Uh-oh, it looks like your Internet Explorer is out of date.

For a better shopping experience, please upgrade now.

Bear v. Shark

Bear v. Shark

4.0 2
by Chris Bachelder

See All Formats & Editions

Given a relatively level playing field — i.e., water deep enough so that a shark could maneuver proficiently but shallow enough so that a bear could stand and operate with its characteristic dexterity — who would win in a fight between a bear and a shark?
In this fiercely funny, razor-sharp satire of our media-saturated culture, the sovereign


Given a relatively level playing field — i.e., water deep enough so that a shark could maneuver proficiently but shallow enough so that a bear could stand and operate with its characteristic dexterity — who would win in a fight between a bear and a shark?
In this fiercely funny, razor-sharp satire of our media-saturated culture, the sovereign nation of Las Vegas is host to Bear v. Shark II. After a disappointing loss in the first computer-generated match-up, the bear is out for blood. With an essay entitled "Bear v. Shark: A Reason to Live," young Curtis Norman wins a national contest and four tickets to the sold-out event. As the Normans head cross-country in their SUV, they encounter a dizzying barrage of voices weighing in on the upcoming spectacle — everyone from the Freudians, theologians, pundits, and self-published authors on the radio to the bear and shark fanatics, cultists, and resisters at pit stops along the way. Overwhelmed by factoids and ten-second debates, Mr. Norman grows ambivalent about the impending event and the family with whom he can't seem to connect. Still, the Normans push on to Vegas, toward an apocalyptic, surprisingly emotional ending.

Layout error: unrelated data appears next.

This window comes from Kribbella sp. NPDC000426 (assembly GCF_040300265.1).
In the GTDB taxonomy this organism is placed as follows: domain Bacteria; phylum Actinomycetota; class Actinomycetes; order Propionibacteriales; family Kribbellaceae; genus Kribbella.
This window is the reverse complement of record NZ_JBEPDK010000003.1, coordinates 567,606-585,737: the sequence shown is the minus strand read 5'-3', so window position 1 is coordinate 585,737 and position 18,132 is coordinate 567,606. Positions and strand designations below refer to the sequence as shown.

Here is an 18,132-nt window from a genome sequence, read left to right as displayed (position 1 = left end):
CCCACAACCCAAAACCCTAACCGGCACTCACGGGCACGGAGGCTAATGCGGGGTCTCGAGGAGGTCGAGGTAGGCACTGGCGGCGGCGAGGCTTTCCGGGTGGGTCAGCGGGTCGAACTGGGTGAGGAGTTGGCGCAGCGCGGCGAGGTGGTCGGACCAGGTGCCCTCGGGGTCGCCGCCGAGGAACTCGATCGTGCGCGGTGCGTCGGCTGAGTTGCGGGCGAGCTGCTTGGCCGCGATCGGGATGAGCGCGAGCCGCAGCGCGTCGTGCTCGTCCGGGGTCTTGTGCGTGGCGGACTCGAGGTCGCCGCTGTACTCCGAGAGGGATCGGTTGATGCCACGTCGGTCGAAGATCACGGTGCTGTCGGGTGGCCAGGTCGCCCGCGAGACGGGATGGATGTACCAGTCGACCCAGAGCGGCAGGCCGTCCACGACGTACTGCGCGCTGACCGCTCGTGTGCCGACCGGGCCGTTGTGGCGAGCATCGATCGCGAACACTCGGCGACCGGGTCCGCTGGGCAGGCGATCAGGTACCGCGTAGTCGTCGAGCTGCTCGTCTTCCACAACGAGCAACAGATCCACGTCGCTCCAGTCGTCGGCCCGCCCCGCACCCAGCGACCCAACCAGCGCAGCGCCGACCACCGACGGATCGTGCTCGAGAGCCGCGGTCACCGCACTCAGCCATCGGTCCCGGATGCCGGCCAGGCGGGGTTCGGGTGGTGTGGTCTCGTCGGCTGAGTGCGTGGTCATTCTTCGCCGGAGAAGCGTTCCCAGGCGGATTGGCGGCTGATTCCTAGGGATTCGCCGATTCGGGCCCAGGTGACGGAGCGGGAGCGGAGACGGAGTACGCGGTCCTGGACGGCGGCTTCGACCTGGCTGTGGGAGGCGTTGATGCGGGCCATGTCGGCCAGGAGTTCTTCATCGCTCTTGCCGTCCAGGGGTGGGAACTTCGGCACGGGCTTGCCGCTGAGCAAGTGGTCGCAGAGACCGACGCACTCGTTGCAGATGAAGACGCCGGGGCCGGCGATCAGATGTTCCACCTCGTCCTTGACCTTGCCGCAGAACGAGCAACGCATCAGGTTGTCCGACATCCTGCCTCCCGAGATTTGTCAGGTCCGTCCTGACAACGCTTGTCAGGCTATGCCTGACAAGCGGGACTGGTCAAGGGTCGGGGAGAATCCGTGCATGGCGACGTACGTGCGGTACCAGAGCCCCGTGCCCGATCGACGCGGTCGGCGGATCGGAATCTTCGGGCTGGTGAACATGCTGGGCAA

Editorial Reviews

From the Publisher
The New York Times Book Review A roundhouse swing at pop culture and its slavish devotion to spectacle.

Mark Rozzo Los Angeles Times Bedazzling and bewildering...as jarring and addictive as cruising through a hundred channels of cable with the remote on autopilot.

Carmela Ciuraru Newsday Bachelder's mind is...imaginative, playful, and relentlessly agile.

Panio Gianopoulos The Hartford Courant Bear v. Shark is great fun, and heralds the arrival of a gifted satirist, that nearly extinct breed of American writer.

Publishers Weekly
Reading like Don DeLillo on acid, Bachelder's brilliant, bizarre debut is a futuristic one-joke novel about a whimsical confrontation between two unlikely predators. The premise is simple: "Bear v. Shark" is a monster pay-per-view event staged in Las Vegas in which a bear and a shark fight it out in a tank of water deep enough for the shark to maneuver efficiently, but shallow enough to give the bear an even chance to hold its own. Most of the novel consists of Bachelder examining the event via an acidic, over-the-top running commentary and skewering American culture and the consumer-driven media overload that dominates modern life. The plot, such as it is, covers the cross-country journey of the Normans, a numbed-out, statistically average family who acquire tickets to the show when one of the two sons wins a promotional essay contest about the significance of the event. The story line has some mildly entertaining moments like Bachelder's depiction of Mr. Norman's growing existential ennui as he rounds the bend into a midlife dominated by the advertising-driven acquisition of contemporary gadgets and possessions. What makes the novel work, though, is the author's thought-provoking commentary, alternately hysterical, penetrating and weird, as he discusses weather channels, breakfast cereals, ESP TV and some of the other flotsam and jetsam that appears over the airwaves. Bachelder paints himself into a corner with an anticlimactic ending that hinges on the outcome of the battle, and the paper-thin plot doesn't hold up. But there's plenty of meat in the satiric humor and over-the-top commentary, making this a wildly entertaining cultural roller-coaster ride. Agent, Lisa Bankoff. (Nov.)Forecast: Reviewers will relish this novel, and if they do a good job getting a buzz started, it should do reasonably well, though a flashier jacket might have helped sales. Copyright 2001 Cahners Business Information.